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smoothies & juices

our smoothies and juices are made entirely from fruit and veg* and just like fruit and veg they provide a whole host of nutrients


Eating different coloured fruit and veg helps you to get a variety of vitamins, minerals and phytonutrients in your diet. We use over 32 different types of the finest fruit and veg in our smoothies and juices and there are at least 5 different fruits in every innocent smoothie.

We need nutrients to stay alive. Each of our smoothies contains a different combination of nutrients. Our strawberries & bananas recipe contains potassium, vitamin C, folate & manganese.

Just like an orange, our orange juice is a great source of vitamin C, which supports the normal function of the immune system. A 150ml glass of OJ with bits delivers approximately 46% of your daily vitamin C needs and provides potassium too.

The UK daily fibre recommendation is 30g per day. The latest average fibre intake reported for adults is only around 18g per day6. Our smoothies all provide between 2–4g fibre per bottle.

*as well as the occasional vitamins, botanicals or seeds thrown in.

mighty fruit & veg

an essential part of a healthy diet

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brimming with good stuff

fruit and veg give you essential vitamins, minerals and fibre

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eat, drink 5 a day

2/3 of us don't get enough fruit and veg

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living well

five ways to live well and die old

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your questions

answers to some of the questions we're often asked

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our nutritionist Helen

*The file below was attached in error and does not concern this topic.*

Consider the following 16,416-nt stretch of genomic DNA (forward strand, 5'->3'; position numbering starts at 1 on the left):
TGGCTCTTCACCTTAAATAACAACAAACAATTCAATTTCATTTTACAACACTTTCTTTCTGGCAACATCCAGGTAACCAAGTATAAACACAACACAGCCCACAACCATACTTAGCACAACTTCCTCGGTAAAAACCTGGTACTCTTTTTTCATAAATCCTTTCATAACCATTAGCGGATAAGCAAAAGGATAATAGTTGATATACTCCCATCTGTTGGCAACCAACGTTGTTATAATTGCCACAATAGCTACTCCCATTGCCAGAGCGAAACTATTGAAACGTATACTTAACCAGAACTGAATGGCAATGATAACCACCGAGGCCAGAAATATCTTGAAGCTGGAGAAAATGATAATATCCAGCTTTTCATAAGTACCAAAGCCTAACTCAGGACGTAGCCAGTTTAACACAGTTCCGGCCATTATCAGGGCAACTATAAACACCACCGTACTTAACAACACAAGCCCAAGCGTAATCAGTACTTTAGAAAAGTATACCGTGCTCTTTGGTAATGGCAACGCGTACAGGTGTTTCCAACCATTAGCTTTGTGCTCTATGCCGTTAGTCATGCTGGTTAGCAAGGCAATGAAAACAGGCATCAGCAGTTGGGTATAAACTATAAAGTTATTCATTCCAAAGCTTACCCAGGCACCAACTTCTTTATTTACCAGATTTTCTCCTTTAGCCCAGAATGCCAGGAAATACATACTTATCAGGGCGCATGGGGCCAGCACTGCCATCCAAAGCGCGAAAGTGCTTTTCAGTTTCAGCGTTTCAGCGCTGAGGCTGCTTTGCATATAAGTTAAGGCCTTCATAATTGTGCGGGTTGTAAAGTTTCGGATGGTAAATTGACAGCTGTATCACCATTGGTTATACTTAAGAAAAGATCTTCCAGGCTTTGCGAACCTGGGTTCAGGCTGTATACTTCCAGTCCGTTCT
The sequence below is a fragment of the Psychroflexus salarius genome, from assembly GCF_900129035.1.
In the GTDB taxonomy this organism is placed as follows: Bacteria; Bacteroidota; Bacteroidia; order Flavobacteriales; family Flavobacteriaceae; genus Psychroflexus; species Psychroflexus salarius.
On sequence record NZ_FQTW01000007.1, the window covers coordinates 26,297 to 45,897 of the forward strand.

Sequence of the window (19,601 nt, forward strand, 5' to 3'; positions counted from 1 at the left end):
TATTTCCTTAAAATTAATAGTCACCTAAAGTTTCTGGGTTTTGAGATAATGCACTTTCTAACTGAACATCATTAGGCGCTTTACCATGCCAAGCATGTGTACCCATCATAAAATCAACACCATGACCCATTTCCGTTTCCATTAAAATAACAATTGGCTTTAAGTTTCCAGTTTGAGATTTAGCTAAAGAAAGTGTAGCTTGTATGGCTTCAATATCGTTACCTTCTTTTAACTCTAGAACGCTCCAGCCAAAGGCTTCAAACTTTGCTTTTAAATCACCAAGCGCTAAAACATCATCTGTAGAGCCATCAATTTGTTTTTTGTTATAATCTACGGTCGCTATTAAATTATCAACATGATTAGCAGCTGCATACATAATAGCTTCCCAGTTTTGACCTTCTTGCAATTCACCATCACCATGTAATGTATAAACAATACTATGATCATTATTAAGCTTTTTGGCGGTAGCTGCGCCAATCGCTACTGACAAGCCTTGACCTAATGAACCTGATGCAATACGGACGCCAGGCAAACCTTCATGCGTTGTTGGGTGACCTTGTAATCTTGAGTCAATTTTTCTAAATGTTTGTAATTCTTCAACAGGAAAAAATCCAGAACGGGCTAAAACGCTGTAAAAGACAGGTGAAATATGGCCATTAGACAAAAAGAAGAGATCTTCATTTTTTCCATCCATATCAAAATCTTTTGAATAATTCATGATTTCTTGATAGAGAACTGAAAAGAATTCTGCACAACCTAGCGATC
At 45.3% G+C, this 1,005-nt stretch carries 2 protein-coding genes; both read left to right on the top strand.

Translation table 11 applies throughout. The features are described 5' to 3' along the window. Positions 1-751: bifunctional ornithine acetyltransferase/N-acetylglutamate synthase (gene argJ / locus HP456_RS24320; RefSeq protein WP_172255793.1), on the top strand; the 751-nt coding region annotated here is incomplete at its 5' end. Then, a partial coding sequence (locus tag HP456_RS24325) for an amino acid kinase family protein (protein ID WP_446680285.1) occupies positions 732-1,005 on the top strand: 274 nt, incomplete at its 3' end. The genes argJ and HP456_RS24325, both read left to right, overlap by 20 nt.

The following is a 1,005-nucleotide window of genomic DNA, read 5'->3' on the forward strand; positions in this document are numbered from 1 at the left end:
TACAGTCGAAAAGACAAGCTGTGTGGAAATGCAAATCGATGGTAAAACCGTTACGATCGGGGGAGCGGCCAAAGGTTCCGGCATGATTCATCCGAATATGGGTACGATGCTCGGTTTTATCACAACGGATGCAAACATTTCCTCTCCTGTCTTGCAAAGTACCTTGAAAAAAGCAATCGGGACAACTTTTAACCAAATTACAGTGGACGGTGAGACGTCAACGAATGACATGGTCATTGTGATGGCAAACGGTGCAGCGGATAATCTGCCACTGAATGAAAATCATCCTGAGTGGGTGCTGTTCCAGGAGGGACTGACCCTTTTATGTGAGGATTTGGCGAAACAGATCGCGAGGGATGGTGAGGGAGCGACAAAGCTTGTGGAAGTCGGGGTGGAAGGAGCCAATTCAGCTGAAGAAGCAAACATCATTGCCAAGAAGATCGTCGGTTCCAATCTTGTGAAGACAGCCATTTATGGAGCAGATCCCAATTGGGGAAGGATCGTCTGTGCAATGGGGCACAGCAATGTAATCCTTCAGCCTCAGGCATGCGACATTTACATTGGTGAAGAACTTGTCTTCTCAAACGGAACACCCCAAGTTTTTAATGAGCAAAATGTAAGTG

find out more about Helen

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Helen whitby - innocent drinks nutritionist

1. Pereira, M.&Fulgoni, V. (2010) Consumption of fruit juice and risk of obesity and metabolic syndrome: findings from the national health and nutrition examination survey. Journal of the American College of Nutrition, 29(6), pp. 625-629.

2. O'Niel, E., Nicklas, T., Rampersaud, G.&Fulgoni, V. (2012) 100% orange juice consumption is associated with better diet quality, improved nutrition adequacy, decreased risk for obesity, and improved biomarkers of health in adults: National health and nutrition examination survey, 2003-2006. Nutrition Journal, Dec, Ahead of print.

3. O'Niel, E., Nicklas, T., Rampersaud, G.&Fulgoni, V. (2011) 100% orange juice consumption associated with better diet quality, improved nutrient adequacy, and no increased risk for overweight/obesity in children. Nutrition Research, 31(9), pp. 673-682.

4. Gibson, S. (2012) Fruit juice consumption in the National Diet and Nutrition Survey (NDNS 2008-2010): associations with diet quality and indices of obesity and health. Proceedings of Nutrition Society, 71, ppE232.

5. Children's Food Trust (2007) Final food-based standards for school lunches – healthier drinks [internet]. Available here.

6. Public Health England, National Diet and Nutrition Survey (NDNS 2012/2013-2013/2014). Published September 2016. Available here.

7. Public Health England, The Eatwell Guide (2016). Available here